Irish Water has had more than €1 billion spent on it to date, says Lucinda Creighton

Irish Water got €490m from local government fund, says Reform Alliance TD

More than €1 billion of taxpayers' money has already been spent on Irish Water with much more to follow, a former minister of state has claimed.

Reform Alliance TD Lucinda Creighton said the company had borrowed €250 million from the National Pensions Reserve Fund in 2013. This year, it collected a further €240 million from the property tax.

It also received €490 million from the local government fund this year, will get €190 million from businesses every year, “and will continue to collect a sum, which while substantially less than the €500 million a year originally intended, will be nonetheless substantial, from householders every year”.

Speaking during the two-day debate on the controversial Water Services Bill, which gives effect to the Government’s revised proposals on water charges and on the operation of Irish Water, she questioned the awarding of water-metering contracts.


"We do not have any transparency on how much the State has paid to Siteserv, which was sold to Millington for approximately €45.42 million in cash from the State-owned IBRC."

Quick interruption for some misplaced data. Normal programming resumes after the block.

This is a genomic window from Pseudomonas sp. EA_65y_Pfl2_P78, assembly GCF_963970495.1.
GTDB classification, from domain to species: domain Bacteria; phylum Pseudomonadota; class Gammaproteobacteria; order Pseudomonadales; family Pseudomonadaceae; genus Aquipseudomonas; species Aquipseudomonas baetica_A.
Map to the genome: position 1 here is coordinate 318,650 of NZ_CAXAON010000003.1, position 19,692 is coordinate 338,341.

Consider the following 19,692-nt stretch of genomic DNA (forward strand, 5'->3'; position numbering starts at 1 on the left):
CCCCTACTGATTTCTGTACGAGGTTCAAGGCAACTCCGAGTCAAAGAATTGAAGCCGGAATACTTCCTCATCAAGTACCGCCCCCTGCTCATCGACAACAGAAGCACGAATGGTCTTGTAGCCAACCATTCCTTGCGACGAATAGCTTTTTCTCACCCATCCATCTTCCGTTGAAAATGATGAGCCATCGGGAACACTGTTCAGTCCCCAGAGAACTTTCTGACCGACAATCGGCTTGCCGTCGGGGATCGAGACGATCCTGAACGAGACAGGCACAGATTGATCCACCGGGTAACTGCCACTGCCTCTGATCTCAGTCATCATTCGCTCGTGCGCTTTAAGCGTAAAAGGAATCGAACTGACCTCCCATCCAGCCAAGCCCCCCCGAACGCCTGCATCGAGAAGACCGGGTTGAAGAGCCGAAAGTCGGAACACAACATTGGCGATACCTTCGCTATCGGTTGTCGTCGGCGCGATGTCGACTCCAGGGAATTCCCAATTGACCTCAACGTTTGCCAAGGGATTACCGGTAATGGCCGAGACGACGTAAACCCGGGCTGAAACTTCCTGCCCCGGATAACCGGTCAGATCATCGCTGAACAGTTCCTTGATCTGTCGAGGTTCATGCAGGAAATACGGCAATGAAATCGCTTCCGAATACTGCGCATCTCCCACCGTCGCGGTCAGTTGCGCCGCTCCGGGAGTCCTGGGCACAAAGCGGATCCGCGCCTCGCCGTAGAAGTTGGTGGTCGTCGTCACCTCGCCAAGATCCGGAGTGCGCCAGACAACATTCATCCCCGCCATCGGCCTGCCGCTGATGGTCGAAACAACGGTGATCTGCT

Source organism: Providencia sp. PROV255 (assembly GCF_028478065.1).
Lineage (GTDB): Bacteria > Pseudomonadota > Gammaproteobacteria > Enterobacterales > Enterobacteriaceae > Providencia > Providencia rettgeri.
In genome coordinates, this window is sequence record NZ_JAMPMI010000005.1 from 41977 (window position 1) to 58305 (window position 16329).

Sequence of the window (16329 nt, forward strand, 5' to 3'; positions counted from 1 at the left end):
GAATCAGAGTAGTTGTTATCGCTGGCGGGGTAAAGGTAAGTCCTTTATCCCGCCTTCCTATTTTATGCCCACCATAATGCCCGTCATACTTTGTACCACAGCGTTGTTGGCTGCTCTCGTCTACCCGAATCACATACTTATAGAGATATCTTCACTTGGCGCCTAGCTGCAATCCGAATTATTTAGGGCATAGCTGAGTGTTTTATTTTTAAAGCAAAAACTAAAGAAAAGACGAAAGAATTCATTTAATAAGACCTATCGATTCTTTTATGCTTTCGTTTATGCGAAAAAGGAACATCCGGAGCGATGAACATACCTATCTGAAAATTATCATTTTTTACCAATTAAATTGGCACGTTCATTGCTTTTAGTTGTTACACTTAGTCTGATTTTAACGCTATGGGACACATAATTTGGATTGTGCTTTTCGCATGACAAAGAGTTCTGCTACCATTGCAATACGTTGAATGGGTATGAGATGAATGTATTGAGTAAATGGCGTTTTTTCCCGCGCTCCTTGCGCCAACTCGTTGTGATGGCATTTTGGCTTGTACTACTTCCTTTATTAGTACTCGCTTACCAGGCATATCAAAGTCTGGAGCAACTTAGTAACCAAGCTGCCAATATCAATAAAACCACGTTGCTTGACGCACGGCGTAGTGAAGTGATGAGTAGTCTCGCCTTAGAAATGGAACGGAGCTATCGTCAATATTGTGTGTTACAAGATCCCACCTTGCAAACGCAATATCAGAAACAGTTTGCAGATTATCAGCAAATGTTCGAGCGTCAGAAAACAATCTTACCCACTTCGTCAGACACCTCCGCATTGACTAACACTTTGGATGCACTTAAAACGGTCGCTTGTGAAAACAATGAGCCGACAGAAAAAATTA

A subsidiary of the company, Sierra, was awarded a multimillion-euro contract for the installation of water meters, she said.

The former Fine Gael TD said taxpayers “have never been told how much they are paying to this company”.

Sinn Féin deputy leader Mary Lou McDonald said she would not pay the charges, in the belief that “water, of all public goods, is so basic a requirement for life itself . . . that it ought to be funded collectively through general taxation”.

The Dublin Central TD said access to a clean water supply was a basic fundamental right “that finds expression in international instruments, covenants and law. People want that right to be recognised in this State and to see it expressed in the Constitution”, through a referendum.

Socialist Party TD Joe Higgins described the Bill as a "highly duplicitous item of legislation and emanates from a Government that is reeling from a major movement of people power". He said the flat charge was €160 for a household with a single adult and €260 for a household with two or more adults, "but nobody is fooled by these measures", when the initial charges proposed would have seen a family with four adults paying €483 and a family with five adults paying €585.

Minister of State Paudie Coffey insisted domestic metering would reduce water usage by up to 15 per cent, based on international evidence. He said domestic meters were playing a crucial role in identifying customer-side leakage, estimated to account for approximately 10 per cent of water leaks.

Marie O'Halloran

Marie O'Halloran

Marie O'Halloran is Parliamentary Correspondent of The Irish Times